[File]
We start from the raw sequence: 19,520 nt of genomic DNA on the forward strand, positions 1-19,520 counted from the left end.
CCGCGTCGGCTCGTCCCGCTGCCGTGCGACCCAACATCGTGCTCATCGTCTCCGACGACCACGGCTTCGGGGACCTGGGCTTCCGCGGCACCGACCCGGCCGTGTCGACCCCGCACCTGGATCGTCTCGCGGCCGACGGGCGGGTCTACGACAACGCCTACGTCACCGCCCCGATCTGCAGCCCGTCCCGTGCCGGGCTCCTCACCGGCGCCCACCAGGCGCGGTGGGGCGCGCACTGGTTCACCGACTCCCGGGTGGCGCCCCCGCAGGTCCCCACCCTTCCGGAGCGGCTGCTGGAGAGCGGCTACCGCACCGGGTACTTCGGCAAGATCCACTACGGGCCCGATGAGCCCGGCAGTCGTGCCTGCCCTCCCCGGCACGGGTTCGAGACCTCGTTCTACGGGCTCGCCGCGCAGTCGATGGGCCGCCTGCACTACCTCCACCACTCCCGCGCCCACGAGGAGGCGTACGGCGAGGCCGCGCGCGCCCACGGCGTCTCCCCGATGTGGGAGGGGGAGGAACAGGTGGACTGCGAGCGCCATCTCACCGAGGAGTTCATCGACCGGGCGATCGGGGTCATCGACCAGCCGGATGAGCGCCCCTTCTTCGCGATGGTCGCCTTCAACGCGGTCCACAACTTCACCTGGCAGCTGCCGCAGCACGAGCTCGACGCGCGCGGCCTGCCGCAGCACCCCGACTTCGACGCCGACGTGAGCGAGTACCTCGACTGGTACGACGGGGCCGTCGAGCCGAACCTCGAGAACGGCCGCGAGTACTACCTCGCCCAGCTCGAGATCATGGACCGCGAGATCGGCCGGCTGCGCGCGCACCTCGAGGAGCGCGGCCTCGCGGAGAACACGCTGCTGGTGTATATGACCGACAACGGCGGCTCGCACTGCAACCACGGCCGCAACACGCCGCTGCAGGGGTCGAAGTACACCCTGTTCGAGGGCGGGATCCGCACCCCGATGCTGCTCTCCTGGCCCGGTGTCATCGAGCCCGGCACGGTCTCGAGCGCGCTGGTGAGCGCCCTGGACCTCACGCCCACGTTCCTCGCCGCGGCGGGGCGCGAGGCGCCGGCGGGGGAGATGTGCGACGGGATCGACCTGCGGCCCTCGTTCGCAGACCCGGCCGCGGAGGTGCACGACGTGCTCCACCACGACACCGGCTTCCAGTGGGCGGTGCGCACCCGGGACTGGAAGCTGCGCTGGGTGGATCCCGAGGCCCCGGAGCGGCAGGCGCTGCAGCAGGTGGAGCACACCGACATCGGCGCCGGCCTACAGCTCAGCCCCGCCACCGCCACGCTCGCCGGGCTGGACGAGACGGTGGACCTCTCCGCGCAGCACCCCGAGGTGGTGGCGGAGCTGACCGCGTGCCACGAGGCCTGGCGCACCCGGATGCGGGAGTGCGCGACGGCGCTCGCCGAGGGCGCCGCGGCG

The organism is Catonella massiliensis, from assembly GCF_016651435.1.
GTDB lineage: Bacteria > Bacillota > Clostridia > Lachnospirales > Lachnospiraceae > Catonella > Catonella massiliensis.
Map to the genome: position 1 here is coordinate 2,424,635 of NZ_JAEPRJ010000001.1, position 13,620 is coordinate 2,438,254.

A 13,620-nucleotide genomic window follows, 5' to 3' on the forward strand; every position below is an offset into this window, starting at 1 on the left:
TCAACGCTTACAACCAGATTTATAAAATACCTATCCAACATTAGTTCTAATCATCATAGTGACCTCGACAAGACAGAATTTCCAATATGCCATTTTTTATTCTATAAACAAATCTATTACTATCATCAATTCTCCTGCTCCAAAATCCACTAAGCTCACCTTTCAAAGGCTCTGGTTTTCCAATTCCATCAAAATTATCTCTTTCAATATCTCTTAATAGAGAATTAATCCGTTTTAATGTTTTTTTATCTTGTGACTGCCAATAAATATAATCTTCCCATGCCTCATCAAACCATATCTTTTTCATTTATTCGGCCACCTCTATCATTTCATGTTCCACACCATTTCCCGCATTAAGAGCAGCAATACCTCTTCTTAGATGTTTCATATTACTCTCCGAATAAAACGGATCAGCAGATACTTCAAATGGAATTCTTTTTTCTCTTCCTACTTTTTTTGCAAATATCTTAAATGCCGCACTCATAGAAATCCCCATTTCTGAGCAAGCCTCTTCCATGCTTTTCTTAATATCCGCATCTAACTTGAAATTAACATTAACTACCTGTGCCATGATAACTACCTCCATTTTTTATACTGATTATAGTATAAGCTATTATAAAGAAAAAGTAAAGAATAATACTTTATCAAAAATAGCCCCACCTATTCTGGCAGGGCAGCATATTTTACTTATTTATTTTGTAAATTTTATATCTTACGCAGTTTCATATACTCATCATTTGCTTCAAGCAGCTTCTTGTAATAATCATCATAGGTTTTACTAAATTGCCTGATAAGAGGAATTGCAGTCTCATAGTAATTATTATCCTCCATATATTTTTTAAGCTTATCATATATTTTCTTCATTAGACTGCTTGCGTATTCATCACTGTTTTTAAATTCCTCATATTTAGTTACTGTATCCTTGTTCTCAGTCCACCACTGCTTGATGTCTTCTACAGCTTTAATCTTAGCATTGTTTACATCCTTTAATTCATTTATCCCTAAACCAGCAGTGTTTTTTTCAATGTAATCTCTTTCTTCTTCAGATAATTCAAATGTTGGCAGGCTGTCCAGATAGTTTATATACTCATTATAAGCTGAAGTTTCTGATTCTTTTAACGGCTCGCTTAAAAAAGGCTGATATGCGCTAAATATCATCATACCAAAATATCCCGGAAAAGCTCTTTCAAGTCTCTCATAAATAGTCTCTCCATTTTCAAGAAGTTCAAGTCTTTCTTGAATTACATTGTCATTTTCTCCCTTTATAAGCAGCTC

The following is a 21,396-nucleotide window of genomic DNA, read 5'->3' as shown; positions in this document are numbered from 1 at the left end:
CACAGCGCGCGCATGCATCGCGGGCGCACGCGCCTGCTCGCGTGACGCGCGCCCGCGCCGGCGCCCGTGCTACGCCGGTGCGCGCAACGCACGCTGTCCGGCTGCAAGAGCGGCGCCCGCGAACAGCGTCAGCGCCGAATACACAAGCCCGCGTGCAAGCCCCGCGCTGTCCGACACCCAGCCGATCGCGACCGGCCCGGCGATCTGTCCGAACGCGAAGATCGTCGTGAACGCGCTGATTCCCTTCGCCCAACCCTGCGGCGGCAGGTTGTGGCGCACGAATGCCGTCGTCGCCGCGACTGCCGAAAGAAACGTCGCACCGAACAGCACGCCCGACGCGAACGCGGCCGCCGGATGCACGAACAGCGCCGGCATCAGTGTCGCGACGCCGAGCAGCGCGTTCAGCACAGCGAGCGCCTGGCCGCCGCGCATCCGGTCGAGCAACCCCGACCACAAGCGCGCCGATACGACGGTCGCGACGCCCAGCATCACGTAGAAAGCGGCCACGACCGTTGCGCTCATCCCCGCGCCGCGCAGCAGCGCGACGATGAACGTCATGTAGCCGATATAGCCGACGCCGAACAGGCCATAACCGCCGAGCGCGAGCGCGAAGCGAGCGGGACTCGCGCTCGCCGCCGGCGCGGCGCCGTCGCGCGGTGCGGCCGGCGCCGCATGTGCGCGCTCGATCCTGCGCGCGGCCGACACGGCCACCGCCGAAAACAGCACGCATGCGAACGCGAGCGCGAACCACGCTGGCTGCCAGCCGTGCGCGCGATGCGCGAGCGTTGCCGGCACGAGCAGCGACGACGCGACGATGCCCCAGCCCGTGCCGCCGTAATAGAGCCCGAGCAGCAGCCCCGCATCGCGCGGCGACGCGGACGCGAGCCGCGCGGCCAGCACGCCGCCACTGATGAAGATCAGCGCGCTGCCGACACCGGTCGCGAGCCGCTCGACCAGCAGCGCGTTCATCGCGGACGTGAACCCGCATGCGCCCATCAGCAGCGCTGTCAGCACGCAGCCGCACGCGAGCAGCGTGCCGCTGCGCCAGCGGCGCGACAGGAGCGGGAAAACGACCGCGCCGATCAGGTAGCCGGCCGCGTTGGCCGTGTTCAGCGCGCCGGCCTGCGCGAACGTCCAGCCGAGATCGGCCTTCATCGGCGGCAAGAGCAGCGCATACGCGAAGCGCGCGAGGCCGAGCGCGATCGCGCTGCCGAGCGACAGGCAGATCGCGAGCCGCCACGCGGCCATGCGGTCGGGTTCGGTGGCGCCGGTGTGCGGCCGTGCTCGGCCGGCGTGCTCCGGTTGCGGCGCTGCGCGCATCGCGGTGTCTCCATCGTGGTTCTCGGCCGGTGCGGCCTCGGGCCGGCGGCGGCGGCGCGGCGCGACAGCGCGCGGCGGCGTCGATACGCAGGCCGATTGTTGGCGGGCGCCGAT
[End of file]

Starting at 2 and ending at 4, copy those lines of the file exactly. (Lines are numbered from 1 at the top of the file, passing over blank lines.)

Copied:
CCGCGTCGGCTCGTCCCGCTGCCGTGCGACCCAACATCGTGCTCATCGTCTCCGACGACCACGGCTTCGGGGACCTGGGCTTCCGCGGCACCGACCCGGCCGTGTCGACCCCGCACCTGGATCGTCTCGCGGCCGACGGGCGGGTCTACGACAACGCCTACGTCACCGCCCCGATCTGCAGCCCGTCCCGTGCCGGGCTCCTCACCGGCGCCCACCAGGCGCGGTGGGGCGCGCACTGGTTCACCGACTCCCGGGTGGCGCCCCCGCAGGTCCCCACCCTTCCGGAGCGGCTGCTGGAGAGCGGCTACCGCACCGGGTACTTCGGCAAGATCCACTACGGGCCCGATGAGCCCGGCAGTCGTGCCTGCCCTCCCCGGCACGGGTTCGAGACCTCGTTCTACGGGCTCGCCGCGCAGTCGATGGGCCGCCTGCACTACCTCCACCACTCCCGCGCCCACGAGGAGGCGTACGGCGAGGCCGCGCGCGCCCACGGCGTCTCCCCGATGTGGGAGGGGGAGGAACAGGTGGACTGCGAGCGCCATCTCACCGAGGAGTTCATCGACCGGGCGATCGGGGTCATCGACCAGCCGGATGAGCGCCCCTTCTTCGCGATGGTCGCCTTCAACGCGGTCCACAACTTCACCTGGCAGCTGCCGCAGCACGAGCTCGACGCGCGCGGCCTGCCGCAGCACCCCGACTTCGACGCCGACGTGAGCGAGTACCTCGACTGGTACGACGGGGCCGTCGAGCCGAACCTCGAGAACGGCCGCGAGTACTACCTCGCCCAGCTCGAGATCATGGACCGCGAGATCGGCCGGCTGCGCGCGCACCTCGAGGAGCGCGGCCTCGCGGAGAACACGCTGCTGGTGTATATGACCGACAACGGCGGCTCGCACTGCAACCACGGCCGCAACACGCCGCTGCAGGGGTCGAAGTACACCCTGTTCGAGGGCGGGATCCGCACCCCGATGCTGCTCTCCTGGCCCGGTGTCATCGAGCCCGGCACGGTCTCGAGCGCGCTGGTGAGCGCCCTGGACCTCACGCCCACGTTCCTCGCCGCGGCGGGGCGCGAGGCGCCGGCGGGGGAGATGTGCGACGGGATCGACCTGCGGCCCTCGTTCGCAGACCCGGCCGCGGAGGTGCACGACGTGCTCCACCACGACACCGGCTTCCAGTGGGCGGTGCGCACCCGGGACTGGAAGCTGCGCTGGGTGGATCCCGAGGCCCCGGAGCGGCAGGCGCTGCAGCAGGTGGAGCACACCGACATCGGCGCCGGCCTACAGCTCAGCCCCGCCACCGCCACGCTCGCCGGGCTGGACGAGACGGTGGACCTCTCCGCGCAGCACCCCGAGGTGGTGGCGGAGCTGACCGCGTGCCACGAGGCCTGGCGCACCCGGATGCGGGAGTGCGCGACGGCGCTCGCCGAGGGCGCCGCGGCG

The organism is Catonella massiliensis, from assembly GCF_016651435.1.
GTDB lineage: Bacteria > Bacillota > Clostridia > Lachnospirales > Lachnospiraceae > Catonella > Catonella massiliensis.